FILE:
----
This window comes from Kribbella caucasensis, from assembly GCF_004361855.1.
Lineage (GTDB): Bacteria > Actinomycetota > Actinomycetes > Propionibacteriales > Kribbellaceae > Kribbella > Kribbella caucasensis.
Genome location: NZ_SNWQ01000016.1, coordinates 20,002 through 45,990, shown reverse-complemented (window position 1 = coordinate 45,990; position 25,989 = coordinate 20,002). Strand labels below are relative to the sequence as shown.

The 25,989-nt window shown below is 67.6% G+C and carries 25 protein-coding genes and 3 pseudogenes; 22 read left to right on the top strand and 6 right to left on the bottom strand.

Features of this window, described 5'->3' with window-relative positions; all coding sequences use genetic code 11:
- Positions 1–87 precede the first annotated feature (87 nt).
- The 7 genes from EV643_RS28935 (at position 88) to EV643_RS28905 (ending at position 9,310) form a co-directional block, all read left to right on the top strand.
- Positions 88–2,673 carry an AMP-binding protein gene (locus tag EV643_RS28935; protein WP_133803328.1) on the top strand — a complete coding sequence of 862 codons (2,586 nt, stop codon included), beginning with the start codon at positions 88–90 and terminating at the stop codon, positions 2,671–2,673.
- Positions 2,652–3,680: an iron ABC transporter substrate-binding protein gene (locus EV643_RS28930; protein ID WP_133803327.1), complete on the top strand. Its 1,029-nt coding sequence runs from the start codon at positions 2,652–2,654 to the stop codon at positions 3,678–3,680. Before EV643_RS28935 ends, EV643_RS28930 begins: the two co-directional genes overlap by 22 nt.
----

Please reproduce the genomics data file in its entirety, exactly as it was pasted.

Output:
This window comes from Kribbella caucasensis, from assembly GCF_004361855.1.
Lineage (GTDB): Bacteria > Actinomycetota > Actinomycetes > Propionibacteriales > Kribbellaceae > Kribbella > Kribbella caucasensis.
Genome location: NZ_SNWQ01000016.1, coordinates 20,002 through 45,990, shown reverse-complemented (window position 1 = coordinate 45,990; position 25,989 = coordinate 20,002). Strand labels below are relative to the sequence as shown.

The 25,989-nt window shown below is 67.6% G+C and carries 25 protein-coding genes and 3 pseudogenes; 22 read left to right on the top strand and 6 right to left on the bottom strand.

Features of this window, described 5'->3' with window-relative positions; all coding sequences use genetic code 11:
- Positions 1–87 precede the first annotated feature (87 nt).
- The 7 genes from EV643_RS28935 (at position 88) to EV643_RS28905 (ending at position 9,310) form a co-directional block, all read left to right on the top strand.
- Positions 88–2,673 carry an AMP-binding protein gene (locus tag EV643_RS28935; protein WP_133803328.1) on the top strand — a complete coding sequence of 862 codons (2,586 nt, stop codon included), beginning with the start codon at positions 88–90 and terminating at the stop codon, positions 2,671–2,673.
- Positions 2,652–3,680: an iron ABC transporter substrate-binding protein gene (locus EV643_RS28930; protein ID WP_133803327.1), complete on the top strand. Its 1,029-nt coding sequence runs from the start codon at positions 2,652–2,654 to the stop codon at positions 3,678–3,680. Before EV643_RS28935 ends, EV643_RS28930 begins: the two co-directional genes overlap by 22 nt.